4 Benefits Of Dry Aged Steaks

For someone hearing about it for the first time, to be told that steak is aged first before it’s cooked and served can be unappealing. However, the aging of steak is a practice dating back to the 1950s. It was originally done as a method of preservation, but it was discovered that it increases the tenderness, elevates the flavor, and eradicates the unwanted smell of beef cuts. 

There are two main types of aging, namely wet aging and dry aging. The differences between the two are explained below.

Dry And Wet Aging

Wet aging is a relatively new process, born of the increased usage of plastics. As the name implies, the beef is vacuum-sealed in a plastic bag and left to age in its juices (water and myoglobin) for a short period. It’s a popular method because it’s cheaper and much easier to manage in terms of storage. It’s important to note that wet aging only affects tenderness. It does nothing to the flavor. 

In the dry-aging process, excessive moisture is expelled, while the remaining moisture is redistributed in the beef. The duration of the aging process varies—from as short as seven days to as long as eight months. The average range for standard dry aging, however, is usually around 30 to 50 days.

The meat is hung in a humidity-controlled storage unit where all sides of the meat are exposed to adequate airflow. This allows the enzymes in the beef to break down the proteins, glycogen, and fat as well as facilitate the growth of ‘good mold.’ This is done to enhance meat quality. 

Listed below are several tangible benefits to dry aging and why you should order that aged rib-eye steak you’ve seen on the menu of your local steakhouse.

Richer Flavor

This is undoubtedly the biggest point on the list. Why go through all the trouble of aging if the flavor is not enhanced? When choosing a steak, the flavor is the most important consideration

The flavor of the beef is altered during the breakdown of the enzymes and proteins and as the fat begins to oxidize. Coupled with the formation of good bacteria, the flavor profile of the meat becomes more complex.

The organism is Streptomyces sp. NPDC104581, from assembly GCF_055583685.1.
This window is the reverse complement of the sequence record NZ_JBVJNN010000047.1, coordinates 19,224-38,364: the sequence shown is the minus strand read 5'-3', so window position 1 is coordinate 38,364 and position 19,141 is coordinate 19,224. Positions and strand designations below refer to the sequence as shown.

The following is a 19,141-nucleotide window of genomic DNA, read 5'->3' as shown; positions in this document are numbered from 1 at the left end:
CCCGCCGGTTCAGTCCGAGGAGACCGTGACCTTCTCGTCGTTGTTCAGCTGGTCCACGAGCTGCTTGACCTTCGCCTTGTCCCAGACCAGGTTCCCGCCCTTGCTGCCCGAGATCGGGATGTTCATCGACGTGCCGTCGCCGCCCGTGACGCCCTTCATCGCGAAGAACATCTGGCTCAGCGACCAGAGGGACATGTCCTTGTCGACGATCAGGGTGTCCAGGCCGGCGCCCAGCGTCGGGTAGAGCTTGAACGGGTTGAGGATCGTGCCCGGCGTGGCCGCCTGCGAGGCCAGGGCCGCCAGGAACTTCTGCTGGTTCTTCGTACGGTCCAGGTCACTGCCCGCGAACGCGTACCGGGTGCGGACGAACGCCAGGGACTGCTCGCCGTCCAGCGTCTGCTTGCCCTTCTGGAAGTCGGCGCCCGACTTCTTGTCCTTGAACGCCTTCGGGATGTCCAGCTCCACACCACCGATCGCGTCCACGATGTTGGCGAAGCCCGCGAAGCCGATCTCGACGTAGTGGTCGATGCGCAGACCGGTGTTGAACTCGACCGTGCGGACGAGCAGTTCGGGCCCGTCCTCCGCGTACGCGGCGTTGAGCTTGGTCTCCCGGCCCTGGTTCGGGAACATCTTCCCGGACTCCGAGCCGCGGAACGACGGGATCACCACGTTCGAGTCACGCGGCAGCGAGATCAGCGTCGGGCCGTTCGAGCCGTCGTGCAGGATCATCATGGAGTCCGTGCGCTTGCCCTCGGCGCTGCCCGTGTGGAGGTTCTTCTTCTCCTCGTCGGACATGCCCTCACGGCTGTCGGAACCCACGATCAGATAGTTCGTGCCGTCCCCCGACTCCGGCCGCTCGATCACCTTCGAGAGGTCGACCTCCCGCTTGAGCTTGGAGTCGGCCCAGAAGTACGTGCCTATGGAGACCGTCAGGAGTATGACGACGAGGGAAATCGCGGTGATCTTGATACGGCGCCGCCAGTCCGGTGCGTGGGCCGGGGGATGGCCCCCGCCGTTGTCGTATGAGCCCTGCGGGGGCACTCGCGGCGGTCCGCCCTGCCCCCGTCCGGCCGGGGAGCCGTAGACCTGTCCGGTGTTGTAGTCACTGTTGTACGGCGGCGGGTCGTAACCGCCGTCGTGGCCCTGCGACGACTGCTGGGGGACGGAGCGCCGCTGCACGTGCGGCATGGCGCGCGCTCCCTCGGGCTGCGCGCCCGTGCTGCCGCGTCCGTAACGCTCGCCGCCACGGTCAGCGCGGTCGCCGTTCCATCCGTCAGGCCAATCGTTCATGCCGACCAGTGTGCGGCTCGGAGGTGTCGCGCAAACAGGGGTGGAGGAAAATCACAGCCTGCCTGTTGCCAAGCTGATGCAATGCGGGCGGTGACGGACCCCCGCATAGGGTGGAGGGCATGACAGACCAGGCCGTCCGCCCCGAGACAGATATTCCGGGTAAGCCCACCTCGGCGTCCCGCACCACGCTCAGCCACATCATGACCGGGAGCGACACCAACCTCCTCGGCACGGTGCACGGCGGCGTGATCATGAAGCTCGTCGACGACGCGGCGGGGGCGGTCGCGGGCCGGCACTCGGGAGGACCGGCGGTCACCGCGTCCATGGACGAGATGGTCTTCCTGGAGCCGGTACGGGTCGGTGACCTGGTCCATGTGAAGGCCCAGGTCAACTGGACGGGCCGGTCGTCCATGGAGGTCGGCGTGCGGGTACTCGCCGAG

With the loss of excessive moisture and the redistribution of the remaining moisture, the concentration of flavor increases. Therefore the longer you age your beef, the stronger the flavor.

Reduced Smell

Perhaps one reason why some folks opt to be vegetarians or vegans is they find the strong smell of meat, particularly beef, off-putting. Indeed, meat from a freshly cut carcass has a strong pungent smell, which is due to its moisture content. 

When a steak is properly dry-aged, all the excess moisture evaporates and the musky smell disappears with it.

Increased Tenderness

The aging process changes the meat’s natural toughness. The muscles and tissues in the meat will be broken down by enzymes. Consequently, this loosens up the fibers in the meat and increases its tenderness.

In terms of tenderness alone, studies have shown that the ideal aging period for maximum tenderness is between 14 to 28 days. Anything longer than that and there will be no additional benefit to the meat in the aspect of tenderness.

Wet-aged meat, on the other hand, should not be stored for that long because it will start to decompose.

Better Texture

Dry-aged steak has a better texture profile compared to fresh cuts of beef, which tend to be tough, bland, and not juicy. This is due to the loss of moisture and the breakdown of tough muscles during the dry-aging process. Aside from being intensely flavorful and more tender, dry-aged steak is juicier with a distinct mouthfeel.  

Common Myths

According to meat scientists, the notion of placing your steak uncovered in the fridge for a night or two has no merit. Based on their observations, any aging process below the 12-day mark is not beneficial in a substantial way.

Another thing to note is that dry aging is only effective with sub-primals (whole chunks of meat) as opposed to individual steaks. With the intense loss of moisture and the hard rind that forms on the surface of the meat that needs to be scraped off, all that’s left of your steak after you’re done aging is a tiny sliver. 


When buying aged steak, be mindful of what you’re buying and whether you’re getting value for your money. At the end of the day, it all boils down to your personal preference. Whether wet- aged, dry-aged, or fresh, the choice is up to you.  

No comments:

Post a Comment

Please Leave a Comment to show some Love ~ Thanks